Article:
Cummins gets ready for BS VI regime, working on powertrain systems

By: | Published: August 10, 2017 3:31 AM

Even as work is on at Cummins India and its parent Cummins Inc to get ready for a BS VI regime by 2020 in India, the Cummins Group is transforming from a diesel engine maker to a powertrain maker.

Even as work is on at Cummins India and its parent Cummins Inc to get ready for a BS VI regime by 2020 in India, the Cummins Group is transforming from a diesel engine maker to a powertrain maker.Cummins is also working on hybrid and electrified powertrain systems and other alternate fuels to meet the challenges posed by disrupting trends. (Reuters)

Even as work is on at Cummins India and its parent Cummins Inc to get ready for a BS VI regime by 2020 in India, the Cummins Group is transforming from a diesel engine maker to a powertrain maker. Cummins is also working on hybrid and electrified powertrain systems and other alternate fuels to meet the challenges posed by disrupting trends. “Cummins will have a full production unit — a Cummins electrified powertrain system in a customer vehicle and on the road by 2019, and range extended electric vehicle in 2020,” Srikanth Padmanabhan, president, Cummins Engine Business, Cummins Inc, said. “Cummins will be the leading provider of electrified power systems in our commercial and industrial markets just as we are with diesel and natural gas driven powertrains,” he said.

While diesel engines are expected to continue in many of the markets there will be a new product mix on offer from the company.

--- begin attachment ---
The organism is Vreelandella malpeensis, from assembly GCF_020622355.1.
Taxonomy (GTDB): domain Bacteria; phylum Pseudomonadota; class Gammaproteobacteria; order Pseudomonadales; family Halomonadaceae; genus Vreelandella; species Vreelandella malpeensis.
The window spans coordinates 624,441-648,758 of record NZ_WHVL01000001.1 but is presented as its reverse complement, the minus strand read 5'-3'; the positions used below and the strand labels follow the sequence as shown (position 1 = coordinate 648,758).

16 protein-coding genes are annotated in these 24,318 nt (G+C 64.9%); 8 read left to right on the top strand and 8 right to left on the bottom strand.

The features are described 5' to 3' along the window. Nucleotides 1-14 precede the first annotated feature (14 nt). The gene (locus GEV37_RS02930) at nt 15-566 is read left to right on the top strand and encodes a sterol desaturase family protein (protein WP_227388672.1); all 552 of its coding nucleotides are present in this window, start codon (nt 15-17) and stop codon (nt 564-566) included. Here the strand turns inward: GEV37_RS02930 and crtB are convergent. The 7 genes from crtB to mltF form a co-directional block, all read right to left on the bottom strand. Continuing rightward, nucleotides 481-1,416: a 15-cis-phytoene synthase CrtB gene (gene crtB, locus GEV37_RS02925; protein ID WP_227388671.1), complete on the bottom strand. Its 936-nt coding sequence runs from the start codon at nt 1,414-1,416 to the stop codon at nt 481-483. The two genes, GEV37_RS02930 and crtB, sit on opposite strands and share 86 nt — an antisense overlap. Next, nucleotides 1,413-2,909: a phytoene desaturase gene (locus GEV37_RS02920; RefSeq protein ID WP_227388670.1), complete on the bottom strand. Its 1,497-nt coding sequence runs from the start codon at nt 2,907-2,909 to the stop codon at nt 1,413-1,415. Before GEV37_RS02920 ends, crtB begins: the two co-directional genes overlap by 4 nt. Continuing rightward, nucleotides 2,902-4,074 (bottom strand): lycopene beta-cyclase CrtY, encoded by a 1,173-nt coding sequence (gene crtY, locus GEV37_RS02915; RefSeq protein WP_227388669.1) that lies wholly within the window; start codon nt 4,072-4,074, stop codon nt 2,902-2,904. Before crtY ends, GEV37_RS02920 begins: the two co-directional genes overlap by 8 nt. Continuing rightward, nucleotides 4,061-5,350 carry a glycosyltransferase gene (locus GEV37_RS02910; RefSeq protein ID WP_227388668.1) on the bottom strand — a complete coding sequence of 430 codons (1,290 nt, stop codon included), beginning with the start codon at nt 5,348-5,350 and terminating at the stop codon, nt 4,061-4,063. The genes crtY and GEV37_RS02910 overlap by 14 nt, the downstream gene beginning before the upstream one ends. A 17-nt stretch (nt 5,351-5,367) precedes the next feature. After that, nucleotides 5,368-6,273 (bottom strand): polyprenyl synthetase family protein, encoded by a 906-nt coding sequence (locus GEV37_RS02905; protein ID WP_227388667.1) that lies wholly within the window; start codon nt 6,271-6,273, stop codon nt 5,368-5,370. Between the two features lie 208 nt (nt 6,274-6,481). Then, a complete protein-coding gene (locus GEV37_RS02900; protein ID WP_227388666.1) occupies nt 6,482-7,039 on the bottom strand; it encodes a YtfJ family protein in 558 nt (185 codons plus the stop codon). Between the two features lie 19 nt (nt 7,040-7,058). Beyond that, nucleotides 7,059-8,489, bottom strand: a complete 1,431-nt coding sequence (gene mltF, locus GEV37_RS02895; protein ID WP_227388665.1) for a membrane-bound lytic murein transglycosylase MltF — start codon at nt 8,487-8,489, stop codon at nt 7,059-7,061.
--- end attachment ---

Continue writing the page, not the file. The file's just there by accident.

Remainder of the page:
Electrification is coming to urban transportation and several other markets and Cummins will be the leading provider of electrified power-systems in our markets just as we are with diesel and natural gas driven powertrains,” Padmanabhan said. City buses and school buses have already taken the electric route in the developed world and this would come to India too, he said. “The advanced technologies that are in North America, Japan and Europe will be taken to India and China in a cost effective way,” Padmanabhan said.

The company is better positioned to get into emerging technologies as is has been working on this for 20 years on this,” he said. It gives comfort to OEMs, which can focus on other things such as connectivity and automation as we focus on the engine, Padmanabhan said. The advantage Cummins has over others is its long history, scale, existing relationships with OEMs and its global network, he added. “We have the scale advantage when it comes to design, manufacturing and purchase,” he said.

About India’s shift to BS VI, Padmanabhan said India is doing it in three years while in the US it took seven to eight years. “This is much like how India skipped landlines and shifted to mobiles in the telecom space,” he said. They are working on the engine technology, fuel systems, turbochargers and after treatment technologies which will be combined to meet the BS VI norms for India. “India is a low-cost provider of these products and has a supply chain that will be leveraged by Cummins.” Cummins will have a new technology centre in India at Pune which will open by end of this year. The tech centre investment has been around Rs 1,000 crore and will have 2,500 people working for Cummins globally.

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